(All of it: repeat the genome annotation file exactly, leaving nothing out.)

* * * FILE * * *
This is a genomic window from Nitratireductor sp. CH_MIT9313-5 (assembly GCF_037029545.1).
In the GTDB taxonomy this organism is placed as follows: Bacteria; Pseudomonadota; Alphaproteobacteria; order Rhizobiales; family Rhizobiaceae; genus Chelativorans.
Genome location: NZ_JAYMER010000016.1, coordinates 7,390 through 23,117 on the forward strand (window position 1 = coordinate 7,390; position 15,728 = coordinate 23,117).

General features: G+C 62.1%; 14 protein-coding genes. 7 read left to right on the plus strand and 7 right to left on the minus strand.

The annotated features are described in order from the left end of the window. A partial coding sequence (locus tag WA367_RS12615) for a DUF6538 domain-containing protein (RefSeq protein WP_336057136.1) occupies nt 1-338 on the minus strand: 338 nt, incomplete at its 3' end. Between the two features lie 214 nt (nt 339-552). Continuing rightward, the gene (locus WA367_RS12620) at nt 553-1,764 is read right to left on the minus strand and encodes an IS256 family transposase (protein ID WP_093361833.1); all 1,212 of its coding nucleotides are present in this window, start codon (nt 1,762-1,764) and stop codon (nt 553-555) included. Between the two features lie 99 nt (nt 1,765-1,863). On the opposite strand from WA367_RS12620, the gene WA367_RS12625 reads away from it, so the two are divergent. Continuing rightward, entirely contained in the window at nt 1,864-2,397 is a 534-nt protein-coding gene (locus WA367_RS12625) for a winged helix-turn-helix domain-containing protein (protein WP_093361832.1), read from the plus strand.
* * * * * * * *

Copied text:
This is a genomic window from Nitratireductor sp. CH_MIT9313-5 (assembly GCF_037029545.1).
In the GTDB taxonomy this organism is placed as follows: Bacteria; Pseudomonadota; Alphaproteobacteria; order Rhizobiales; family Rhizobiaceae; genus Chelativorans.
Genome location: NZ_JAYMER010000016.1, coordinates 7,390 through 23,117 on the forward strand (window position 1 = coordinate 7,390; position 15,728 = coordinate 23,117).

General features: G+C 62.1%; 14 protein-coding genes. 7 read left to right on the plus strand and 7 right to left on the minus strand.

The annotated features are described in order from the left end of the window. A partial coding sequence (locus tag WA367_RS12615) for a DUF6538 domain-containing protein (RefSeq protein WP_336057136.1) occupies nt 1-338 on the minus strand: 338 nt, incomplete at its 3' end. Between the two features lie 214 nt (nt 339-552). Continuing rightward, the gene (locus WA367_RS12620) at nt 553-1,764 is read right to left on the minus strand and encodes an IS256 family transposase (protein ID WP_093361833.1); all 1,212 of its coding nucleotides are present in this window, start codon (nt 1,762-1,764) and stop codon (nt 553-555) included. Between the two features lie 99 nt (nt 1,765-1,863). On the opposite strand from WA367_RS12620, the gene WA367_RS12625 reads away from it, so the two are divergent. Continuing rightward, entirely contained in the window at nt 1,864-2,397 is a 534-nt protein-coding gene (locus WA367_RS12625) for a winged helix-turn-helix domain-containing protein (protein WP_093361832.1), read from the plus strand.